No student should have to endure a full semester without intermittent breaks and time to restore their physical, mental and emotional health.
The editorial board urges Georgetown University to reject any plan for the spring 2021 semester that excludes spring break and three-day weekends in favor of a longer winter break. Maintaining breaks is essential in fostering well-being and health among the student body, as well as in preventing burnout.
As the fall semester continues, students are anxiously awaiting the potential Nov. 16 announcement for spring 2021 plans from university officials. Amid this uncertain period, the Georgetown University Student Association announced via Twitter that university administrators voted Oct. 23 to extend winter break and remove holidays from the spring semester. GUSA stated it would fight to keep spring break for students. While we do not yet know the result of the vote, GUSA and the student body are urging administrators to keep spring break regardless of the vote.
On Nov. 2, GUSA Vice President Bryce Badger (MSB ’21) released a survey detailing five different break schedules the university was considering, independently asking for student feedback on behalf of GUSA. The options ranged from maintaining all dates as published years in advance to canceling spring break completely in favor of an extended winter break.
As of Nov. 4, over 400 students have responded to the GUSA survey about the spring schedule, according to GUSA Director of COVID Response Daniella Sanchez (COL ’22). The responses overwhelmingly favored maintaining the original spring schedule, complete with spring and Easter break, as well as all three-day weekends, Sanchez reported.
These results are not surprising; as Hoyas reach the end of this fall semester without three-day weekends, they are feeling especially burnt out approaching Thanksgiving break.
“Let’s be honest, burnout this semester was something that could’ve very easily been avoided,” Badger wrote in an email to The Hoya. “This semester’s academic calendar was at its best a severely misinformed decision and at its worst an insensitive decision to blatantly ignore the circumstances students are under.”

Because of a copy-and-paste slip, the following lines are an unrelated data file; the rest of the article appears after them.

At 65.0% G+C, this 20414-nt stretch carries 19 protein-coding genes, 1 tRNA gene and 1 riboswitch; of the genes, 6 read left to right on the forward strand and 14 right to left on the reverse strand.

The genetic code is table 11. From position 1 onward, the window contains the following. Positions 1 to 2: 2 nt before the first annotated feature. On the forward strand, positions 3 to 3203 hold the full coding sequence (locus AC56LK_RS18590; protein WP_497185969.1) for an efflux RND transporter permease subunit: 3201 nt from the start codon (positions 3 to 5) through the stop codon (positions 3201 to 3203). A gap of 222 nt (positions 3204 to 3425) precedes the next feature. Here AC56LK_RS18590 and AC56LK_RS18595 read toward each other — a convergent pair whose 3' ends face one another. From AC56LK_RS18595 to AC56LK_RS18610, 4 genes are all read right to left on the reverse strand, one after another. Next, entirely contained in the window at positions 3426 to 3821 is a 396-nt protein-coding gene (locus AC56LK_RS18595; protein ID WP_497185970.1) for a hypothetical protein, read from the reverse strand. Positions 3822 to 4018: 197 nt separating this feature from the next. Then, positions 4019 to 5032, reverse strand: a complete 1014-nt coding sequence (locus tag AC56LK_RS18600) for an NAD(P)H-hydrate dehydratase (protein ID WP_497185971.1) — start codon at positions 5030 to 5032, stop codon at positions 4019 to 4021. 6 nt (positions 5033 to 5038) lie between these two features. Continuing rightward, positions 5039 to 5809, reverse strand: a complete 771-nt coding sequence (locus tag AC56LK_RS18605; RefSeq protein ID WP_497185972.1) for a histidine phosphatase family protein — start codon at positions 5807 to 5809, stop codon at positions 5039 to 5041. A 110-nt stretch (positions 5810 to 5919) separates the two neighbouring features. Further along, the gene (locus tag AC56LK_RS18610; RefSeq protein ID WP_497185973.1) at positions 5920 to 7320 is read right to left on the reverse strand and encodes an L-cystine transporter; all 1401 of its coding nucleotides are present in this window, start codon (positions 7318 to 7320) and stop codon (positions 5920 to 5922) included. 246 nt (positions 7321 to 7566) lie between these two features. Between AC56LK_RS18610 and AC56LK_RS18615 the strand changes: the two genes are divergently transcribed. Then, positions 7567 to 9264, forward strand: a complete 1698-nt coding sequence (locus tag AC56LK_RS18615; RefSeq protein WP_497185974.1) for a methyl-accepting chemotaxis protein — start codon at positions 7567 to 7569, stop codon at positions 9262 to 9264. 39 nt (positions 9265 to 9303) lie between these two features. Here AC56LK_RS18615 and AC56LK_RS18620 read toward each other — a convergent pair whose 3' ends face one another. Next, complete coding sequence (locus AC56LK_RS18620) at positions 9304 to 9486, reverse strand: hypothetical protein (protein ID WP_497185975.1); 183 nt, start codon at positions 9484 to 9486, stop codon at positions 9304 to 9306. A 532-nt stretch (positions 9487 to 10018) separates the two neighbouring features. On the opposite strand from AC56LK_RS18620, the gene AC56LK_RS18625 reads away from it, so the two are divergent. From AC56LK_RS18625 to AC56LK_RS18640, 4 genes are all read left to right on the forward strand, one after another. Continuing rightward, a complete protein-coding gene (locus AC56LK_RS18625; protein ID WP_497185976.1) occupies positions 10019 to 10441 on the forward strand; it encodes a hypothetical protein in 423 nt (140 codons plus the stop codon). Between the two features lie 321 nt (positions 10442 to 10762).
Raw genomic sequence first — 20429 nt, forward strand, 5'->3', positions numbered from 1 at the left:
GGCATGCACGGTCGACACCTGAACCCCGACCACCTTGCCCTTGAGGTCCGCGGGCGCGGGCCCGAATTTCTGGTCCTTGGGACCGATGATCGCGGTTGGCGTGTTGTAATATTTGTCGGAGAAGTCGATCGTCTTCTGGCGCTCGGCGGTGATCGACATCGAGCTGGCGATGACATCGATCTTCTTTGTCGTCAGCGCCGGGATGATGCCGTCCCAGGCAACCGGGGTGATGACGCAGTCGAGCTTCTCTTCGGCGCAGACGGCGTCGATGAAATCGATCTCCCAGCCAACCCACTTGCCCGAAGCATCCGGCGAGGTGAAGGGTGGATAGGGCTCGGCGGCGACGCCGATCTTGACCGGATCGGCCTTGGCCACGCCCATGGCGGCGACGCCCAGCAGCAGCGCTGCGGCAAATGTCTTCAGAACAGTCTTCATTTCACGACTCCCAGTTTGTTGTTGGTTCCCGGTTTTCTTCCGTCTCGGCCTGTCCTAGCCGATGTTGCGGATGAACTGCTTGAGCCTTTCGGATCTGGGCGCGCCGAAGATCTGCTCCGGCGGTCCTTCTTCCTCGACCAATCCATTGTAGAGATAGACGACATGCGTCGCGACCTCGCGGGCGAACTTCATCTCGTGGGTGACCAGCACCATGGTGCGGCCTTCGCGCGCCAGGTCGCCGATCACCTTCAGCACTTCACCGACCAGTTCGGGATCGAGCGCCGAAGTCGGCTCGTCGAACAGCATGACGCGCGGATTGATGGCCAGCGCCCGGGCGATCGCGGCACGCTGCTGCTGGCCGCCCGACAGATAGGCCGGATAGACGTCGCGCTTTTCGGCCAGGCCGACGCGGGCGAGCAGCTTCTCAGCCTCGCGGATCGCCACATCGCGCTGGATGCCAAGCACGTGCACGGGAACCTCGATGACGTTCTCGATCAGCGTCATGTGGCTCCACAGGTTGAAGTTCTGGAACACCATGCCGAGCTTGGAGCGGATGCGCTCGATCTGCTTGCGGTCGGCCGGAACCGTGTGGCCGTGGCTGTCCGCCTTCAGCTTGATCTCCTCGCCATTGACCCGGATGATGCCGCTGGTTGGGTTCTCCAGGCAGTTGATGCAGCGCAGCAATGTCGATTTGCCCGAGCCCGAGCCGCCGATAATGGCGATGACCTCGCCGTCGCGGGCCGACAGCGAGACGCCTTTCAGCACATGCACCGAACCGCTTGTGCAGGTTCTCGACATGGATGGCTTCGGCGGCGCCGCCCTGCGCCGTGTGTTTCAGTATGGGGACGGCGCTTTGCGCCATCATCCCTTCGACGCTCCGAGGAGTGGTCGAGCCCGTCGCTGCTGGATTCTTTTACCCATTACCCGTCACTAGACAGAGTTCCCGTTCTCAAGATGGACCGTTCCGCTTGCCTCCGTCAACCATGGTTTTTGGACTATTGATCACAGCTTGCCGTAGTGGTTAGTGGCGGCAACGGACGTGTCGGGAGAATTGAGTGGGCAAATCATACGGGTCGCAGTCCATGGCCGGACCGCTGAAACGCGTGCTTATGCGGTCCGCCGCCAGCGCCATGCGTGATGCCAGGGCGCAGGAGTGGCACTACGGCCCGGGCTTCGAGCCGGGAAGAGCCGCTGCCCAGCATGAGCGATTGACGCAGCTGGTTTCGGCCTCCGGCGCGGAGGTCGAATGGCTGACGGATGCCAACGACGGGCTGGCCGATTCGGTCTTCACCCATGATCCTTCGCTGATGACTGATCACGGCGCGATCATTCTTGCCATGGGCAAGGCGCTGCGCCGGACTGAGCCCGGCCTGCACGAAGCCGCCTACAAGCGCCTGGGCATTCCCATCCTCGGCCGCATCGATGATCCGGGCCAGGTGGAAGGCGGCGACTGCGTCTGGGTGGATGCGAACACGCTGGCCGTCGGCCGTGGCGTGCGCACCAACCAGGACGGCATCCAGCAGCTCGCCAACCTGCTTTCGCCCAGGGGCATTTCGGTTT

The options that limit breaks throughout the semester are intended to discourage travel in the event of an in-person semester. It is of the utmost importance that we keep students safe and limit their exposure to COVID-19, so discouraging travel is an excellent choice. Georgetown officials are making decisions that meet public health standards amid the COVID-19 pandemic, according to a university spokesperson. However, an in-person semester is incredibly unlikely at this point, making this consideration somewhat irrelevant.
Certainly, the university doing everything possible to keep students safe during this time is important. Furthermore, the university must keep in mind that even an in-person semester — which is unlikely — will be just as stressful, if not more so, for students, as they will have to navigate a physical campus where exposure risk may be high. No matter what happens next semester, the university must keep all breaks as scheduled in the interest of students’ overall health.
Students are having an especially difficult time juggling academic stress on top of health concerns from COVID-19, even during an online semester. Deven Malone (SFS ’22) explained in an email to The Hoya the challenge of navigating an online semester amid a pandemic.
“I haven’t had the chance to relax at all and even though I’ve managed to stay on top of my work I can’t shake the feeling of stress and anxiety, that I have to always work and keep moving forward. It isn’t healthy, especially when I’m worried for family safety amongst a pandemic,” Malone wrote.
Considering the negative experience students have reported during the fall semester with limited breaks, the university must act in the best interest of students’ health by preserving breaks as we enter 2021.
In an effort to ensure students have off-time, the university has proposed extending winter break to make up for a lack of spring break. However, extending winter break will not give students a chance to recharge as the academic term drags on. While students may enter the spring semester feeling refreshed, burnout will quickly set in without rest periods, as demonstrated by the high levels of stress reported by the Georgetown community this fall.
The editorial board urges Georgetown to disregard any plans for the spring 2021 semester that could result in fewer breaks throughout the semester. After experiencing a fall semester with limited breaks from class, students are all too aware of how detrimental burnout can be for their health. During a pandemic, no student should feel left behind or unsupported by their university administrators.
No matter what decisions administrators make about the learning environment, Georgetown must pledge to uphold breaks dispersed throughout the spring semester.
The Hoya’s editorial board is composed of six students and is chaired by the opinion editor. Editorials reflect only the beliefs of a majority of the board and are not representative of The Hoya or any individual member of the board.